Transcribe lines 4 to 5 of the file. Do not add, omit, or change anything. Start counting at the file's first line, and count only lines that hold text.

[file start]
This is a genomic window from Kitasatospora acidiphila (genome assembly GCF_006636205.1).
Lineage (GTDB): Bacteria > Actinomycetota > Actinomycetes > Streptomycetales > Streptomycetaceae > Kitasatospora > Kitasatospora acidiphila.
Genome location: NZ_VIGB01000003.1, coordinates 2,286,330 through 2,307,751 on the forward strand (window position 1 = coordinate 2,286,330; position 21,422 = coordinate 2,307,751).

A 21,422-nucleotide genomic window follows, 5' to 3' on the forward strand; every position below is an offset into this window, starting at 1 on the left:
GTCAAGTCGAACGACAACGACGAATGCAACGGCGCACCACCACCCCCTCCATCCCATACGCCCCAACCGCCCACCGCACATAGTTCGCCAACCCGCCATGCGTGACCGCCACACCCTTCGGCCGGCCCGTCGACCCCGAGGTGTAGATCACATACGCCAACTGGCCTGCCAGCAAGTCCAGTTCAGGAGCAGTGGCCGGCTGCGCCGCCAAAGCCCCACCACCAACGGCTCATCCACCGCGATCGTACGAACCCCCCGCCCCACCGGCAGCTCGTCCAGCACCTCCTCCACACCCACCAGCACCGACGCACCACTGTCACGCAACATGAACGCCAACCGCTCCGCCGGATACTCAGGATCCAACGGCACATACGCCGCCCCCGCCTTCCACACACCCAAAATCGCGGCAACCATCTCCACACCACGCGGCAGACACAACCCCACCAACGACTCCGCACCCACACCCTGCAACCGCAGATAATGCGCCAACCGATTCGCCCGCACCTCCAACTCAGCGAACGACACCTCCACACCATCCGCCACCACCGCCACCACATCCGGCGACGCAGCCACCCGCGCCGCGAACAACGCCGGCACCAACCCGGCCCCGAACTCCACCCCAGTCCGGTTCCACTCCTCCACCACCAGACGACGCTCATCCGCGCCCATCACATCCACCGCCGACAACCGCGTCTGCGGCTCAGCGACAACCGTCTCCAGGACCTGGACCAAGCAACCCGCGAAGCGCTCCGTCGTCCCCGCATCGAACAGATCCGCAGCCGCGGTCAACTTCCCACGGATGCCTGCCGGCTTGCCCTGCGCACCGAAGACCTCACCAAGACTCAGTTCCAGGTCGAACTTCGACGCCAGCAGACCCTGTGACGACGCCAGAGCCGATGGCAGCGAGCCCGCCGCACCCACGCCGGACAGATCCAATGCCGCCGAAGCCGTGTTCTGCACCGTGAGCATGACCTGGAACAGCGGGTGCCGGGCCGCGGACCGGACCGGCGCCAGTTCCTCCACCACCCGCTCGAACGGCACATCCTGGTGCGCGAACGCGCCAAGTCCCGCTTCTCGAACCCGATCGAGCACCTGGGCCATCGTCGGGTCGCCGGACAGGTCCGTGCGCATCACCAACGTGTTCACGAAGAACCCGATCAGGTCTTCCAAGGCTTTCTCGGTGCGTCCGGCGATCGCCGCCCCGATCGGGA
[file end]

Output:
A 21,422-nucleotide genomic window follows, 5' to 3' on the forward strand; every position below is an offset into this window, starting at 1 on the left:
GTCAAGTCGAACGACAACGACGAATGCAACGGCGCACCACCACCCCCTCCATCCCATACGCCCCAACCGCCCACCGCACATAGTTCGCCAACCCGCCATGCGTGACCGCCACACCCTTCGGCCGGCCCGTCGACCCCGAGGTGTAGATCACATACGCCAACTGGCCTGCCAGCAAGTCCAGTTCAGGAGCAGTGGCCGGCTGCGCCGCCAAAGCCCCACCACCAACGGCTCATCCACCGCGATCGTACGAACCCCCCGCCCCACCGGCAGCTCGTCCAGCACCTCCTCCACACCCACCAGCACCGACGCACCACTGTCACGCAACATGAACGCCAACCGCTCCGCCGGATACTCAGGATCCAACGGCACATACGCCGCCCCCGCCTTCCACACACCCAAAATCGCGGCAACCATCTCCACACCACGCGGCAGACACAACCCCACCAACGACTCCGCACCCACACCCTGCAACCGCAGATAATGCGCCAACCGATTCGCCCGCACCTCCAACTCAGCGAACGACACCTCCACACCATCCGCCACCACCGCCACCACATCCGGCGACGCAGCCACCCGCGCCGCGAACAACGCCGGCACCAACCCGGCCCCGAACTCCACCCCAGTCCGGTTCCACTCCTCCACCACCAGACGACGCTCATCCGCGCCCATCACATCCACCGCCGACAACCGCGTCTGCGGCTCAGCGACAACCGTCTCCAGGACCTGGACCAAGCAACCCGCGAAGCGCTCCGTCGTCCCCGCATCGAACAGATCCGCAGCCGCGGTCAACTTCCCACGGATGCCTGCCGGCTTGCCCTGCGCACCGAAGACCTCACCAAGACTCAGTTCCAGGTCGAACTTCGACGCCAGCAGACCCTGTGACGACGCCAGAGCCGATGGCAGCGAGCCCGCCGCACCCACGCCGGACAGATCCAATGCCGCCGAAGCCGTGTTCTGCACCGTGAGCATGACCTGGAACAGCGGGTGCCGGGCCGCGGACCGGACCGGCGCCAGTTCCTCCACCACCCGCTCGAACGGCACATCCTGGTGCGCGAACGCGCCAAGTCCCGCTTCTCGAACCCGATCGAGCACCTGGGCCATCGTCGGGTCGCCGGACAGGTCCGTGCGCATCACCAACGTGTTCACGAAGAACCCGATCAGGTCTTCCAAGGCTTTCTCGGTGCGTCCGGCGATCGCCGCCCCGATCGGGA